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Review-Journal endorsements: City Council, County Commission races

Updated October 14, 2022 - 10:15 am

A handful of seats on the Las Vegas City Council and the Clark County Commission are on the ballot, and civic-minded voters should take these races seriously as the region grapples with water, crime and housing issues.

The Clark County Commission has been called the state’s most powerful board — and with good reason. The economic engine that drives Nevada — the Strip — falls under its jurisdiction, as does the state’s most populous county. Three seats on the seven-member panel, currently composed entirely of Democrats, are on the ballot.

In District G, incumbent Democrat Jim Gibson faces Republican Billy Mitchell and a Libertarian candidate. Mr. Gibson served three terms as Henderson mayor and has extensive roots in his district. He is a moderate who appreciates the importance of a healthy business climate and seeks to emphasize water and Strip safety if he is re-elected. Jim Gibson is the easy choice.

In District F, incumbent Democrat Justin Jones, a former legislator, seeks to retain his seat against Republican Drew Johnson, a senior fellow at the National Center for Public Policy Research. While Mr. Jones is well-qualified, this board is in desperate need of ideological diversity. Mr. Johnson vows a commitment to transparency and would be an advocate for lower taxes and regulatory reform. We recommend a vote for Drew Johnson.

In District E, incumbent Democrat Tick Segerblom faces three challengers led by independent Marco Hernandez. Mr. Segerblom, a former state lawmaker, is a progressive with a maverick streak who embraces open government. His politics aren’t always ours, but he’s a good fit in this overwhelmingly Democratic district. We urge a vote for Tick Segerblom.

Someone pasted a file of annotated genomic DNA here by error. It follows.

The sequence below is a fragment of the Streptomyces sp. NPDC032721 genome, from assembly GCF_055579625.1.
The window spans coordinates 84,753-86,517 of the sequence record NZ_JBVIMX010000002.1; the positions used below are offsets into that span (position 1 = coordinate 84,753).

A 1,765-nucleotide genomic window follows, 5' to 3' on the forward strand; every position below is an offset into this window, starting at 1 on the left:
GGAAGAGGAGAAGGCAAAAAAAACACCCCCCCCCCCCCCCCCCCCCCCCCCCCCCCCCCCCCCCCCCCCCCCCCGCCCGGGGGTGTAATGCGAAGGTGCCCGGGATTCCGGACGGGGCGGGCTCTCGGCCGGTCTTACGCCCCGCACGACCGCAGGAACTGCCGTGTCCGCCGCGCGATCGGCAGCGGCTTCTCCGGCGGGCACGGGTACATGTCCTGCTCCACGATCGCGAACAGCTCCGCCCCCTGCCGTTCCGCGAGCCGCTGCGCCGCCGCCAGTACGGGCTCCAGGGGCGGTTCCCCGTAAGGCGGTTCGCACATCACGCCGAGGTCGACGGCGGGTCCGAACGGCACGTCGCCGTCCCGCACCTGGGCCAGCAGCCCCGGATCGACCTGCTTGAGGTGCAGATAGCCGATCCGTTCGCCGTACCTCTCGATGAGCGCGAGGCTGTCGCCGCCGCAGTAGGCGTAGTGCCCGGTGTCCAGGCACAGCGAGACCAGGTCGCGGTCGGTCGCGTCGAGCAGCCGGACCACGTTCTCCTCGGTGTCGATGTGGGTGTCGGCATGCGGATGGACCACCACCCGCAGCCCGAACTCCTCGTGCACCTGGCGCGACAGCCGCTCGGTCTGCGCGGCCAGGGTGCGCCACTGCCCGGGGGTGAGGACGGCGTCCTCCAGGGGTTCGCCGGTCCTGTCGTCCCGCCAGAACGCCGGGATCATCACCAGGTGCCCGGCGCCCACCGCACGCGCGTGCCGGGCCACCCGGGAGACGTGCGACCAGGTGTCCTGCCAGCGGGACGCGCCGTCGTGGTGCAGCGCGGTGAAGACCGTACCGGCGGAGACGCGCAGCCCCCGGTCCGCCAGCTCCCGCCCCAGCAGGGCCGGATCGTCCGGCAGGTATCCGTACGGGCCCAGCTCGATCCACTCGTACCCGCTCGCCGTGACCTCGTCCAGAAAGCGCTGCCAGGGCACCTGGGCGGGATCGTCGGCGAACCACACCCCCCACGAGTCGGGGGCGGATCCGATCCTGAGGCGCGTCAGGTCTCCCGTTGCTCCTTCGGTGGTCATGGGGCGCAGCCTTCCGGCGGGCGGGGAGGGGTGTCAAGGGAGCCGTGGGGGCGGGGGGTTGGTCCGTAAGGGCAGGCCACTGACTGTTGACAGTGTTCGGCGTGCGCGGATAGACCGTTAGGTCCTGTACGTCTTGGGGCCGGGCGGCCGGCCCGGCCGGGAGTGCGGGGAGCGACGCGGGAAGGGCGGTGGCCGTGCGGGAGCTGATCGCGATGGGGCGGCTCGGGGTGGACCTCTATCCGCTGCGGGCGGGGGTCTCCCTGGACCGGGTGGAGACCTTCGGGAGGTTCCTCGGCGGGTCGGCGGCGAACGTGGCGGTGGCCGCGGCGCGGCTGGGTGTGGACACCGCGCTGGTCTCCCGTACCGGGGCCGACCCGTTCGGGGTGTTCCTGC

Down the street at City Hall, two council seats are in play. These municipal races are nonpartisan.

In Ward 6, where incumbent Michele Fiore is seeking higher office, Nancy Brune, who ran the Guinn Center for Policy Priorities, faces Ray Spencer, a retired Metro homicide lieutenant. Ms. Brune has a wellspring of knowledge on myriad issues and vows to restore confidence in local government. Mr. Spencer is emphasizing public safety and accessible government and has the deep familiarity with the community that 20 years on the police force brings. Residents of Ward 6 are fortunate to have two quality candidates from which to choose. We lean slightly toward Ray Spencer and his hands-on experience.

In Ward 4, former legislator and councilman Bob Beers faces Francis Allen-Palenske. Mr. Beers lost his council seat in 2018 over the Badlands controversy. He has since been vindicated, as the city may soon be forced to pay millions for its regulatory overreach. Mr. Beers is a CPA with a decade of public service who understands budgets and the importance of fiscal restraint. Bob Beers is the clear choice.

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